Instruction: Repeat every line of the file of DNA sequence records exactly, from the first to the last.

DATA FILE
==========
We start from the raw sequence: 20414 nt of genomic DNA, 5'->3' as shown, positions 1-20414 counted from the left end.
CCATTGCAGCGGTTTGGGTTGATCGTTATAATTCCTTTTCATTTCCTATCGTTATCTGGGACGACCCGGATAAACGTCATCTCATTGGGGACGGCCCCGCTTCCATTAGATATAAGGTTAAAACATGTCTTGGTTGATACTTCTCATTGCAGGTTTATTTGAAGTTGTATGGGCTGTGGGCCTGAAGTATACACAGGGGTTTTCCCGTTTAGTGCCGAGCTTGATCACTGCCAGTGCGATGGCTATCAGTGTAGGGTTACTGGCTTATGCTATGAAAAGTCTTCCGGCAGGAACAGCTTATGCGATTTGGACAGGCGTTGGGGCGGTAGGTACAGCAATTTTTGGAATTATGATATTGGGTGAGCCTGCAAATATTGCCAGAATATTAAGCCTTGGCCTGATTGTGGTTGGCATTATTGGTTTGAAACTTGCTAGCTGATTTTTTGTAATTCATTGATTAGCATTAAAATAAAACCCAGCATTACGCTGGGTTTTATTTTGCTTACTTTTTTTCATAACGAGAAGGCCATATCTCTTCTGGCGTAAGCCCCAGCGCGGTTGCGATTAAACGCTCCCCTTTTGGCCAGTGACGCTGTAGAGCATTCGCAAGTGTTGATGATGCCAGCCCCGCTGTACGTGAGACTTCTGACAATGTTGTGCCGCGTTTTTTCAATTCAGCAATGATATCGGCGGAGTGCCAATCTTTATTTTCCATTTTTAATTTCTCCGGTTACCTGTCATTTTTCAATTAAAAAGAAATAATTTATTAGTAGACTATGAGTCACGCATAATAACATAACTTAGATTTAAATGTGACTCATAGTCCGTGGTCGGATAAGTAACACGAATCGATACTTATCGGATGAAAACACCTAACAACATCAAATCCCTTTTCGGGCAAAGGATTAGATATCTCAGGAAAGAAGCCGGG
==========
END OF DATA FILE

We start from the raw sequence: 20414 nt of genomic DNA, 5'->3' as shown, positions 1-20414 counted from the left end.
CCATTGCAGCGGTTTGGGTTGATCGTTATAATTCCTTTTCATTTCCTATCGTTATCTGGGACGACCCGGATAAACGTCATCTCATTGGGGACGGCCCCGCTTCCATTAGATATAAGGTTAAAACATGTCTTGGTTGATACTTCTCATTGCAGGTTTATTTGAAGTTGTATGGGCTGTGGGCCTGAAGTATACACAGGGGTTTTCCCGTTTAGTGCCGAGCTTGATCACTGCCAGTGCGATGGCTATCAGTGTAGGGTTACTGGCTTATGCTATGAAAAGTCTTCCGGCAGGAACAGCTTATGCGATTTGGACAGGCGTTGGGGCGGTAGGTACAGCAATTTTTGGAATTATGATATTGGGTGAGCCTGCAAATATTGCCAGAATATTAAGCCTTGGCCTGATTGTGGTTGGCATTATTGGTTTGAAACTTGCTAGCTGATTTTTTGTAATTCATTGATTAGCATTAAAATAAAACCCAGCATTACGCTGGGTTTTATTTTGCTTACTTTTTTTCATAACGAGAAGGCCATATCTCTTCTGGCGTAAGCCCCAGCGCGGTTGCGATTAAACGCTCCCCTTTTGGCCAGTGACGCTGTAGAGCATTCGCAAGTGTTGATGATGCCAGCCCCGCTGTACGTGAGACTTCTGACAATGTTGTGCCGCGTTTTTTCAATTCAGCAATGATATCGGCGGAGTGCCAATCTTTATTTTCCATTTTTAATTTCTCCGGTTACCTGTCATTTTTCAATTAAAAAGAAATAATTTATTAGTAGACTATGAGTCACGCATAATAACATAACTTAGATTTAAATGTGACTCATAGTCCGTGGTCGGATAAGTAACACGAATCGATACTTATCGGATGAAAACACCTAACAACATCAAATCCCTTTTCGGGCAAAGGATTAGATATCTCAGGAAAGAAGCCGGG